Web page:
Earlier this summer the UK Chartered Institute of Personnel and Development published their latest survey on elearning trends. The survey was based on responses from over 600 learning practitioners; we take a look at the survey results...
The good news is that the continued growth in elearning we have been witnessing at Kineo is confirmed by the survey. 53% of organisations report they have increased their use of elearning in the last 12 months and over 90% of public organisations report they are now using elearning. The figure was only 75% for private sector organisations, but these responses included many smaller organisations with fewer than 250 staff, of whom less than half used elearning.
The report finds – unsurprisingly – that elearning is most commonly used for compliance training. Possibly more of a surprise was the fact one-fifth of organisations say that all their compliance training is delivered by elearning. Hey, other 80% – what are you missing?!
Elearning is also used widely for induction and on-boarding with 78% of organisations using elearning in some form.
What was interesting to us is how few organisations reported using elearning in product training. 62% of organisations said they didn’t use elearning at all in the product training. They should read up on some of our case studies to see the benefits that clients such as Nikon are gaining from deploying elearning in this area. Arguably the benefits in product knowledge elearning are as strong, if not stronger, than in compliance.
Whilst the use of elearning continues to grow, there are concerns about embedding elearning and achieving real impact. Take up is still low where organisations make elearning available rather than embed the elearning into a programme. Equally, completion rates remain low where elearning is not deployed as part of a blended solution. We've often said that the hard work is not in the development, but the implementation and engagement around elearning, and we've certainly found that clients who invest in making the programmes land properly, with the right context and support, do fare better.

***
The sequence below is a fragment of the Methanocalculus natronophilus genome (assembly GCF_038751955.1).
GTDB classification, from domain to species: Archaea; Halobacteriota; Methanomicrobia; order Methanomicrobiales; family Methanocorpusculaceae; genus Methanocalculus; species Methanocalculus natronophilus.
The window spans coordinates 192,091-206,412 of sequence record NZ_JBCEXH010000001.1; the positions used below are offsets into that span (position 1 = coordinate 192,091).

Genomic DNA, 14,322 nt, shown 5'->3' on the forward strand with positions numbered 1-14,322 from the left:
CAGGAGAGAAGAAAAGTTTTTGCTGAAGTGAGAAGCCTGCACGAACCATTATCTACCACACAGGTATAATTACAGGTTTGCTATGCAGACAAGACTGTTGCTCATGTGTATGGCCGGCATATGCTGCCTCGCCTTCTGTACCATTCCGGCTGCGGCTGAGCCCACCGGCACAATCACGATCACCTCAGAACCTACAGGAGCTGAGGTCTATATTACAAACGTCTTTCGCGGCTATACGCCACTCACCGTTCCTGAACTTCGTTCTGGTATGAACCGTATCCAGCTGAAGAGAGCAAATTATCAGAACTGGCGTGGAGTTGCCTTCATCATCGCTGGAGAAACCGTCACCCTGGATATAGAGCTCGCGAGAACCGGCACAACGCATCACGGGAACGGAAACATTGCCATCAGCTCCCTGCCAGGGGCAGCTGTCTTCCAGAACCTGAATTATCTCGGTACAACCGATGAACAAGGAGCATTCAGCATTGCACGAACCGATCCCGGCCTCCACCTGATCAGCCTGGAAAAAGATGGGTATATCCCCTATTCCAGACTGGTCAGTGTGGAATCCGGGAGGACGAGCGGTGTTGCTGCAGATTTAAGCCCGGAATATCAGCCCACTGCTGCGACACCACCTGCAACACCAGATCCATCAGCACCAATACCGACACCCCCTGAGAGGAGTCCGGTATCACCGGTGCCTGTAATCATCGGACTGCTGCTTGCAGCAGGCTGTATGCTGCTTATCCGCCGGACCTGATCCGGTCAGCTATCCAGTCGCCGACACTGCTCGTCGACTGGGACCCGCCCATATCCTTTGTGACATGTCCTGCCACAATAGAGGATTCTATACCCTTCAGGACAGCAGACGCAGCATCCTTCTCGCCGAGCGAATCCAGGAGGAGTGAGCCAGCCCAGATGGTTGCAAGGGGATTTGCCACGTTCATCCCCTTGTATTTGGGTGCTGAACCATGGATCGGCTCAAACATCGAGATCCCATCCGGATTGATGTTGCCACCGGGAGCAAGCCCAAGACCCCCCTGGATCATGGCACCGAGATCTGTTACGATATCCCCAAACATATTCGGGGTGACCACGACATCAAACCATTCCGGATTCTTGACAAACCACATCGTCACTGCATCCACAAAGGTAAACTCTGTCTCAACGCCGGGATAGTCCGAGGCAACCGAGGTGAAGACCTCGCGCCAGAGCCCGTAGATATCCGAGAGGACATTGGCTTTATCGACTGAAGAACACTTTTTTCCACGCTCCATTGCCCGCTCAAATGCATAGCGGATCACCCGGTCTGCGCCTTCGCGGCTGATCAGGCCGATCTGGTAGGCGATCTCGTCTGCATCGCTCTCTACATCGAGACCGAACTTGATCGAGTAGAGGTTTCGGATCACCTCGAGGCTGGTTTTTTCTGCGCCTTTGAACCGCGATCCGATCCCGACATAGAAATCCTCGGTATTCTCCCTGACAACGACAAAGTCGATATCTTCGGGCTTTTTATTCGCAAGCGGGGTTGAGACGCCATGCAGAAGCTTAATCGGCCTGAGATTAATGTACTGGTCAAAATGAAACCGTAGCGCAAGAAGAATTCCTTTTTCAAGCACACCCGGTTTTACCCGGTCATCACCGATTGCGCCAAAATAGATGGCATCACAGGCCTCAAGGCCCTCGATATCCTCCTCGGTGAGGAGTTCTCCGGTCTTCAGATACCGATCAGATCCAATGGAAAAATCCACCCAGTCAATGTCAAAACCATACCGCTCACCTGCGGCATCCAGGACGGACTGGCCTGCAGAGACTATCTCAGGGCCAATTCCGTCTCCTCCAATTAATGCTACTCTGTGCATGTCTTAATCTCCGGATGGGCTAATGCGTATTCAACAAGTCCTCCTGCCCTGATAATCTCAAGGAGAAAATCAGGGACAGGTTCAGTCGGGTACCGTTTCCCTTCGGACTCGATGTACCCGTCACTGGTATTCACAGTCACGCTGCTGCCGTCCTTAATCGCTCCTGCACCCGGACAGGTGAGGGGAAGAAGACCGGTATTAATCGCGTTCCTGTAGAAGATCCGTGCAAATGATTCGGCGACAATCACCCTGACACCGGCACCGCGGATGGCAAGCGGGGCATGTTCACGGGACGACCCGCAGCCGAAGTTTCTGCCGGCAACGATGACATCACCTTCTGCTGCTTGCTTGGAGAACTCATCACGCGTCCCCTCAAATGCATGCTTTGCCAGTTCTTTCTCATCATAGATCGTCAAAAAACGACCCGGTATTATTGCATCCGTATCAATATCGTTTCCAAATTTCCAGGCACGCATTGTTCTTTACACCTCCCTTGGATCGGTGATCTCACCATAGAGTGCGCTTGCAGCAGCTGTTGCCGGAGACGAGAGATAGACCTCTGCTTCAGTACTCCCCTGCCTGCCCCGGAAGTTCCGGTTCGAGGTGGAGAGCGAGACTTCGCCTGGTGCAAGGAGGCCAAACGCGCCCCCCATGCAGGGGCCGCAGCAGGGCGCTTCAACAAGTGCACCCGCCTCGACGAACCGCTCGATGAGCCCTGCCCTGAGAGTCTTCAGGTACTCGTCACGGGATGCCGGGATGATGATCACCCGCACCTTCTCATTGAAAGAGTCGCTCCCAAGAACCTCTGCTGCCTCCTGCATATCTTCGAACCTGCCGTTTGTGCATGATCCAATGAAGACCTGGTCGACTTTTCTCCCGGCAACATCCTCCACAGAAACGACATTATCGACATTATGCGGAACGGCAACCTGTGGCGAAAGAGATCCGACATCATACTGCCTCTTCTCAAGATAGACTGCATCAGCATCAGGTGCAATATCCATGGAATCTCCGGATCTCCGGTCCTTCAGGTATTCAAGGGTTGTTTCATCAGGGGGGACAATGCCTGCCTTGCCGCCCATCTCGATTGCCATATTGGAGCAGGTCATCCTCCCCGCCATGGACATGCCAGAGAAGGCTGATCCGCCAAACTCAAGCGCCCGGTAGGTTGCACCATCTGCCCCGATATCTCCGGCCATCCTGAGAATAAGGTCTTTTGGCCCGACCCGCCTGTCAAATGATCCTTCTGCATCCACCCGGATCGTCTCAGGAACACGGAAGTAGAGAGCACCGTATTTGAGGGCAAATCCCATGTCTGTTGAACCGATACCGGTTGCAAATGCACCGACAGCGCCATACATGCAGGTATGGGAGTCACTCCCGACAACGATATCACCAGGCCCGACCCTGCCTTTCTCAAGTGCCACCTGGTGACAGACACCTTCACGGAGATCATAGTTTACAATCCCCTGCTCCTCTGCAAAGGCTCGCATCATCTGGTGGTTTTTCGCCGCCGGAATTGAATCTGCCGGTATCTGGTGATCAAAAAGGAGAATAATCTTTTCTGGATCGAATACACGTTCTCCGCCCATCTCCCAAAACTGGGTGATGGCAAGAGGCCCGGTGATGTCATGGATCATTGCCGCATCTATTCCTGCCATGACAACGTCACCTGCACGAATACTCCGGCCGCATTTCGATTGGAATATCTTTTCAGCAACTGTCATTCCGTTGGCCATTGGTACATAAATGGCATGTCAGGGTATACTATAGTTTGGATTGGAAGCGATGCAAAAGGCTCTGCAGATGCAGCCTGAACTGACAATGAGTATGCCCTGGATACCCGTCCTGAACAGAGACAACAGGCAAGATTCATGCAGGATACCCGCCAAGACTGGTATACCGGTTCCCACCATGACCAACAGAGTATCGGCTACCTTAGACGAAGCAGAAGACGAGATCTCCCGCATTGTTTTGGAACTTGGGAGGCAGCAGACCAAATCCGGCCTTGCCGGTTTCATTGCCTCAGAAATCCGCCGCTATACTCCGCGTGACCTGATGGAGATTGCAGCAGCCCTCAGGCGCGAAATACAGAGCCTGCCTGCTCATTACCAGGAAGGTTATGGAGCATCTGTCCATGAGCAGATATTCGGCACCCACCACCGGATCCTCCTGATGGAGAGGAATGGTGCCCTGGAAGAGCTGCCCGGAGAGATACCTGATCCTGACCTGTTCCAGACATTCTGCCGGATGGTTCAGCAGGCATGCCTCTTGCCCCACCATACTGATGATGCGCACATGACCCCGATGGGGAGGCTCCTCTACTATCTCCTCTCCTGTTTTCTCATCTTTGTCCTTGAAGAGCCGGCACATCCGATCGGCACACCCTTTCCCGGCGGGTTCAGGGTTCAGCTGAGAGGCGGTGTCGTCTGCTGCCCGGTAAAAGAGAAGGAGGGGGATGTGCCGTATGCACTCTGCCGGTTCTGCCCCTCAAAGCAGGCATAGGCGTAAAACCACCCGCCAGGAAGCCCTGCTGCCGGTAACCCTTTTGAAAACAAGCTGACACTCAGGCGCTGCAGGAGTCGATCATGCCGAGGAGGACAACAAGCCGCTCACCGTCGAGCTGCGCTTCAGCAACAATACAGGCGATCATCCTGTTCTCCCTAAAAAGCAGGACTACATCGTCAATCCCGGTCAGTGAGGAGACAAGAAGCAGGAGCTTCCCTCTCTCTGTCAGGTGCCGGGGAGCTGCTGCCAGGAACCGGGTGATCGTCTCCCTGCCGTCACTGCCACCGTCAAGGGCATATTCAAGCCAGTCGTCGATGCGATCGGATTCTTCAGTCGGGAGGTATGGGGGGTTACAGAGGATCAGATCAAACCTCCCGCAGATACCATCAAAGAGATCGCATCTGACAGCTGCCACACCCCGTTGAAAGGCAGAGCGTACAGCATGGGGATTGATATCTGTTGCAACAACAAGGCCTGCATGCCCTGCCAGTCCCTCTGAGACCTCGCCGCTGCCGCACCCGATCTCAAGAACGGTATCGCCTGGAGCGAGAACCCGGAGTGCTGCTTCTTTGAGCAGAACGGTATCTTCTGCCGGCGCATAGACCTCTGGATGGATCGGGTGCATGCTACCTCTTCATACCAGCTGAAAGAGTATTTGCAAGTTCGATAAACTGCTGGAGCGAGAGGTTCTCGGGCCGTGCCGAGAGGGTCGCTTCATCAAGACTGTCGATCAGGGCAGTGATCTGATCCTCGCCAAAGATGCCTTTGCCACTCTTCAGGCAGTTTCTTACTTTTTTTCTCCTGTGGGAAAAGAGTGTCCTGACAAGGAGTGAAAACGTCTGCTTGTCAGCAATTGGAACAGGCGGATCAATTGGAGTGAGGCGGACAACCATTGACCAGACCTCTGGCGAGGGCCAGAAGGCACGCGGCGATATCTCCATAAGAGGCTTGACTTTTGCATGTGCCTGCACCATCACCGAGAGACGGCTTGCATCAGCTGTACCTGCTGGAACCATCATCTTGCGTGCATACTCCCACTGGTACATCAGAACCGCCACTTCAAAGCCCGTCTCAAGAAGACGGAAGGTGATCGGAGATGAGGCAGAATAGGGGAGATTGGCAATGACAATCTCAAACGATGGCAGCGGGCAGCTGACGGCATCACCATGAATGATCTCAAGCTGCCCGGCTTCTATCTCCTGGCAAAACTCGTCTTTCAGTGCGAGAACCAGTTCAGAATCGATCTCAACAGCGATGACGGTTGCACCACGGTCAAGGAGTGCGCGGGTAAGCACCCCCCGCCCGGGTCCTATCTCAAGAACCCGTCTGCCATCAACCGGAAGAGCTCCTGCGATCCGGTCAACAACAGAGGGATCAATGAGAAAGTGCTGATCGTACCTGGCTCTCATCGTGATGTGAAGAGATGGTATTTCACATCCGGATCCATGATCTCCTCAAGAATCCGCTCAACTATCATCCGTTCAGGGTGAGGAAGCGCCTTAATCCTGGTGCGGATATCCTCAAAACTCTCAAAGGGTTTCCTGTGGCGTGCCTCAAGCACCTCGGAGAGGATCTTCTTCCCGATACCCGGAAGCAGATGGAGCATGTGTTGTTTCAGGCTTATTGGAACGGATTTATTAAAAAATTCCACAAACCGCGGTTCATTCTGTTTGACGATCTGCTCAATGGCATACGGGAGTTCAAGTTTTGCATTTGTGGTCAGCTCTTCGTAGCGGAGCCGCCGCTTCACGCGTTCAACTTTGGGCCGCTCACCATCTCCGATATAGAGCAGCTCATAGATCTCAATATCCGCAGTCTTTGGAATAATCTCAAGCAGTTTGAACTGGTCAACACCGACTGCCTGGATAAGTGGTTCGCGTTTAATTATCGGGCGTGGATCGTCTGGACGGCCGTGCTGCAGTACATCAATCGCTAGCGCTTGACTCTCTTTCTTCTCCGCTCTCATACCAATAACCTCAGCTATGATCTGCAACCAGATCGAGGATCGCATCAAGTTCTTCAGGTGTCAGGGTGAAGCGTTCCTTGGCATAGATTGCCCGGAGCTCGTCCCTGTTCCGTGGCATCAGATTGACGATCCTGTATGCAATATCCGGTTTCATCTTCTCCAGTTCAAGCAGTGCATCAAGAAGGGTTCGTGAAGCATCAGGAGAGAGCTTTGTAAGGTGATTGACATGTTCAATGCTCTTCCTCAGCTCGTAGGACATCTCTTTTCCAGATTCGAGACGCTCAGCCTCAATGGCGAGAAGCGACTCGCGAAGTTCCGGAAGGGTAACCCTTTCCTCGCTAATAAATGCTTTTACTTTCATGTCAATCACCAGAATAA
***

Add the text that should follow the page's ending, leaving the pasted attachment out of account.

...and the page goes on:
Reported webinar and virtual classroom usage is lower than we see in our clients, with only 23% using regularly or frequently, but again we suspect it is much higher in larger organisations.
The good news is that 65% believe elearning is either excellent or good value for money. A further 49% felt elearning was good at reducing time to competency. So the business benefits are starting to become more widely acknowledged.
The CIPD report concludes that the significant increase in global interactions taking place in companies “simply cannot be facilitated face to face”. They summarise that technology facilitated learning will be “important in the continued transformation of learning" and that more needs to be done to ensure higher take up and completion rates. The good news is that elearning is no longer novel but “normal practice” and the key question now is how to leverage it to deliver improved performance.
Does that sound like the view in your organisation? Or are you still fighting to get people to pay more attention to the benefits of elearning? Let us know on our ELearning Professionals LinkedIn forum.
By Steve Rayson